During the past several months there have been increasing cutbacks at many newspapers and some have closed. This is due in a large part to shrinking advertising revenues because of the economy and its impact on local advertisers. A recent article by the AP sums it up best, "Newspaper decline accelerates as soft economy puts further pressure on ad revenue and jobs."
More and more newspaper readers are turning to TV and the Internet for their primary source of news. Yes, TV. This is being driven by the low cost and ease of obtaining news electronically. Change is happening and advertisers are following them to the Internet.
This is an incredible opportunity for broadcasters in that they have already established an online presence and advertisers have followed. The problem is that these sites are trying to be all things to all people as an attempt to draw large numbers of people to their sites and in turn tell advertisers that the audience is here.
Fig. 1: News headlines are front and center on this mobile device. I sometimes wonder if the people who design and approve news Web sites—newspaper and TV—are designing as if they are paying for every pixel and therefore try to stuff as much as they can onto a page. Take a look at these sites:
Now look at Fig. 1. Notice anything different? The content is front and center—simply displayed and easy to read. Make it easy for viewers or readers to get the content they want and they will come. If the viewers and readers come, so will the advertisers.
To be fair, this screenshot is the AP's Mobile News Network application for the iPhone. Some 60 million applications have been downloaded from the iTunes App Store since July 10, the day before the iPhone 3G launch. If you browse the App Store, you will see that a lot of the news applications are similar—A picture and a few lines of text and an easy navigate on system.
When I was launching NY 1 News for Time Warner Cable, I was very fortunate to have worked with two incredibly talented news professionals: Paul Sagan and Steve Paulus. Both of them had spent most of their careers at WCBS but they knew that we couldn't cover the five boroughs of New York City 24/7 with one-third the people they had at WCBS to produce five hours of news a day. We spent a lot of time looking at workflows and technology and followed a few simple rules. It's possible and it's good enough. At NY1 we started with Hi8 cameras, had reporters shoot their own stories and had producers create and insert graphics and drive air from their rundowns. It worked.
If broadcasters would adopt this same strategy, re-examine their workflows and apply what they have learned from watching the Internet and technology bring news to anyone anywhere using things like Flip Cameras—then they can win.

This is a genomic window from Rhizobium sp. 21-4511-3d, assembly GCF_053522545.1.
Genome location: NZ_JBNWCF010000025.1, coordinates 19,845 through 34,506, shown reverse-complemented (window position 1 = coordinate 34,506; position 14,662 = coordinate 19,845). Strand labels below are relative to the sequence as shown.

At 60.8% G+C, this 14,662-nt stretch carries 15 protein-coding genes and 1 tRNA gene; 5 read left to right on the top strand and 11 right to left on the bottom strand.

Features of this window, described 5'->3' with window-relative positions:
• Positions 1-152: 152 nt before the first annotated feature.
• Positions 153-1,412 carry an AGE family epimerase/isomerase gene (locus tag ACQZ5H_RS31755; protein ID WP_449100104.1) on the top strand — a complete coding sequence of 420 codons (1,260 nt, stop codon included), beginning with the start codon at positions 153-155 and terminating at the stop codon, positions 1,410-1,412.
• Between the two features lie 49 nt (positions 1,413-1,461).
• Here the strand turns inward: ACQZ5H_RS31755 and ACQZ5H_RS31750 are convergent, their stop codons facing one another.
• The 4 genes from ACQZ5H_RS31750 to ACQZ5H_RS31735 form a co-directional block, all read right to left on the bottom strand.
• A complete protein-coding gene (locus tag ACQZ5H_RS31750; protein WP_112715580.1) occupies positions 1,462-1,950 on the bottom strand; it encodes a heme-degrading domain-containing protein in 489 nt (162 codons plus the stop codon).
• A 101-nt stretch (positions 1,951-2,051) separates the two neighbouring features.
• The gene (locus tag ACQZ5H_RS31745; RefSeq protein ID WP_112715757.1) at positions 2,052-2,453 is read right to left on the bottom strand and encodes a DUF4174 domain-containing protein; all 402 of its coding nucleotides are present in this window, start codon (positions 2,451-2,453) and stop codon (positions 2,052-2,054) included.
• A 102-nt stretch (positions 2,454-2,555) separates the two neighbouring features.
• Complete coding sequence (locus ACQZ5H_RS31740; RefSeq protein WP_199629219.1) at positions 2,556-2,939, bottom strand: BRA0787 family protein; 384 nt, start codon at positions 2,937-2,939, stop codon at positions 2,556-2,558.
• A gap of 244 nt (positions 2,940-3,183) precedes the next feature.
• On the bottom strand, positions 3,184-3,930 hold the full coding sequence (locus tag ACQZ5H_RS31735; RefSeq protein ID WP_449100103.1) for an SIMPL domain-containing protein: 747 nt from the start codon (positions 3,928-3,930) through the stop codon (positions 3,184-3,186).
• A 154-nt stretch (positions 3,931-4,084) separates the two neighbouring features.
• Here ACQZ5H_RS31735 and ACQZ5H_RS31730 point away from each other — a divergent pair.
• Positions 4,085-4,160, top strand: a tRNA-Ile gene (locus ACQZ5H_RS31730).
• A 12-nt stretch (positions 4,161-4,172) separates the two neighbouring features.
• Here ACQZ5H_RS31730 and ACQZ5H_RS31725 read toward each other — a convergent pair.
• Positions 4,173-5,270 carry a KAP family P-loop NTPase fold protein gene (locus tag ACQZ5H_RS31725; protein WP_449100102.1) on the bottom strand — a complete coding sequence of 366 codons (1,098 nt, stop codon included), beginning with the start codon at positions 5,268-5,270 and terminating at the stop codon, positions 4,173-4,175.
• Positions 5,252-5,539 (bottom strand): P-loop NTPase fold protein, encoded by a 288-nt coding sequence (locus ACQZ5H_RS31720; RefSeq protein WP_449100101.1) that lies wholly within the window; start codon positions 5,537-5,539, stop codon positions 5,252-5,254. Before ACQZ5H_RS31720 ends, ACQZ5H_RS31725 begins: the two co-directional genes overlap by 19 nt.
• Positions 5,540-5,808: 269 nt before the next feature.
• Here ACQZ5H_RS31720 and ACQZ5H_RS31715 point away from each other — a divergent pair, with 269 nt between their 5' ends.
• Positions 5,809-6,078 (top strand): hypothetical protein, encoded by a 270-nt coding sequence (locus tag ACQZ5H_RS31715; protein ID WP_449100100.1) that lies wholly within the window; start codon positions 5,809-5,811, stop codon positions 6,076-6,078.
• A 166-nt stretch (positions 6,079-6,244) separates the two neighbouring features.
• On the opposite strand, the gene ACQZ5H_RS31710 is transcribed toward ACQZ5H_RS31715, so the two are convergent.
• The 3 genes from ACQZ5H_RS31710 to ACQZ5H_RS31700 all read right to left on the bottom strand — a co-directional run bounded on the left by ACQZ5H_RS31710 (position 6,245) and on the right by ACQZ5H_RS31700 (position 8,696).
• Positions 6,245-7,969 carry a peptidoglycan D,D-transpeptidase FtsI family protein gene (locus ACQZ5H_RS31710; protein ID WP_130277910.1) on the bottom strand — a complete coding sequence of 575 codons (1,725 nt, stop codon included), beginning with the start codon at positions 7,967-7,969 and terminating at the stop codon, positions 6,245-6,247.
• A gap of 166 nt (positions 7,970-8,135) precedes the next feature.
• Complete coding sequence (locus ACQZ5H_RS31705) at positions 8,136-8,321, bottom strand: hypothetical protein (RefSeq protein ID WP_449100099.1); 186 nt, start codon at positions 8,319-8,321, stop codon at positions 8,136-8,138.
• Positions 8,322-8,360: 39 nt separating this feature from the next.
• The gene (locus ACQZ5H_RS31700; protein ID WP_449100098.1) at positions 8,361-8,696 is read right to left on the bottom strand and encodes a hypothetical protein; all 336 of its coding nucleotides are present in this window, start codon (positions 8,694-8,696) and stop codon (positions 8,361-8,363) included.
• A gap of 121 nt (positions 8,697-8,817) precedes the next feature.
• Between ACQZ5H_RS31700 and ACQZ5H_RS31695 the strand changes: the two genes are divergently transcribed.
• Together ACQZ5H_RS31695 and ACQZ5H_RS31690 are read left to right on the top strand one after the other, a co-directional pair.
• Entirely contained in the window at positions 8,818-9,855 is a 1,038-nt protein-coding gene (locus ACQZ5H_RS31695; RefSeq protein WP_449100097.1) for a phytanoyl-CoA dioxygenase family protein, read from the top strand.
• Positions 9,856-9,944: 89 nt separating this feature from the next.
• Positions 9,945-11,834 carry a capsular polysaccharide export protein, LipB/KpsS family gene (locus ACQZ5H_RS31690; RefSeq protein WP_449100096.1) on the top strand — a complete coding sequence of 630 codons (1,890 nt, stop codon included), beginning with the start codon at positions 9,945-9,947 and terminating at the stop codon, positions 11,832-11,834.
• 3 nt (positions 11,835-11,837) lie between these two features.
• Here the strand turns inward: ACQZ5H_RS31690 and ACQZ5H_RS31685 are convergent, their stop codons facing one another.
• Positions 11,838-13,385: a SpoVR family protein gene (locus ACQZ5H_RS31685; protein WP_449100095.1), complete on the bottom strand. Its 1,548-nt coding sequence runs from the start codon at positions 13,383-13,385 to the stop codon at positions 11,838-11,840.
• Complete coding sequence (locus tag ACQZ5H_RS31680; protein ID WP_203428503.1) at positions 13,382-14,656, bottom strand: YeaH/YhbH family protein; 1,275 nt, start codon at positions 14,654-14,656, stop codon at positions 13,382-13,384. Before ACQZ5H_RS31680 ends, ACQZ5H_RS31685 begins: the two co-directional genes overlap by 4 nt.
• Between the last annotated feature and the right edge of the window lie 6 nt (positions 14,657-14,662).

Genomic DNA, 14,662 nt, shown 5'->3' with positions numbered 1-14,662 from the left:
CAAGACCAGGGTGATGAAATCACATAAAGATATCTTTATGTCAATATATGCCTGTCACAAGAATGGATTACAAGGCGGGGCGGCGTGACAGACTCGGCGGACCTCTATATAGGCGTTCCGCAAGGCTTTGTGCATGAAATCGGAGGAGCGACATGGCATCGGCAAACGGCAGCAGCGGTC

So all of you are now asking: How do we do this? Here's how: Think of yourselves as content producers, not broadcasters. You already have spent many years establishing your brands in your communities, so people know who you are and whether or not they can count on you to bring them the news they need about their community. Now the challenge is how to reinvent yourself as the place where your viewers can go for all their news, no matter what the platform.
CONTENT IS KING AND IT'S NOT JUST ABOUT UGC
Many in our industry think that they can cheaply increase the amount of content they have by soliciting UGC (User Generated Content). At the same time, we pride ourselves as being credible journalists and bring you the news in a professional manner by filtering out the junk and reporting what's important, at least in our eyes. UGC has its place, as a supplement to our regular coverage, but we need a cost-effective way to add content to our offerings. Consider this:
What if we gave everyone on our staffs a Flip Video camera? These cameras allow you to shoot, edit and post videos quickly and easily. The quality is pretty good and they cost $180 each. If they had a laptop, they could upload from the field by plugging the camera into the USB port and launching the Flip Video application. It allows you to upload to MySpace, YouTube and AOL. You could set up a user account on these sites for your station and a producer could pull the video off of the site and post it to your site quickly an easily. It's possible and good enough!
Now imagine if we gave Flip cameras to every newly laid-off newspaper reporter in your community. If you make it easy for them to report and give you the video, they probably will come. You could probably employ them as stringers to start and pay them more if they bring more stories. It's possible and good enough!
WHEN THEY WANT IT, WHERE THEY WANT IT
OK. You are news content producers and distributors. You do have different ways of distributing your content other than your normal newscasts. You have your Web sites, you could have an iPhone App, you could set up an IP network using the ATSC mobile standard and give away a consumer device that has the ATSC mobile decoder; you could establish a YouTube page so viewers can upload video from the Flip cameras you gave away in that "citizen journalist" contest.
We need to be where the users are. The Internet allows them to get content easily. Users utilize iPhones and the iPod Touch on a daily basis. People don't have time to sit and watch the 6 p.m. news. We need to reinvent ourselves and let our viewers know that we are where they are. If we are, they will watch us on all platforms and the advertisers will follow.
It's possible and it's good enough!
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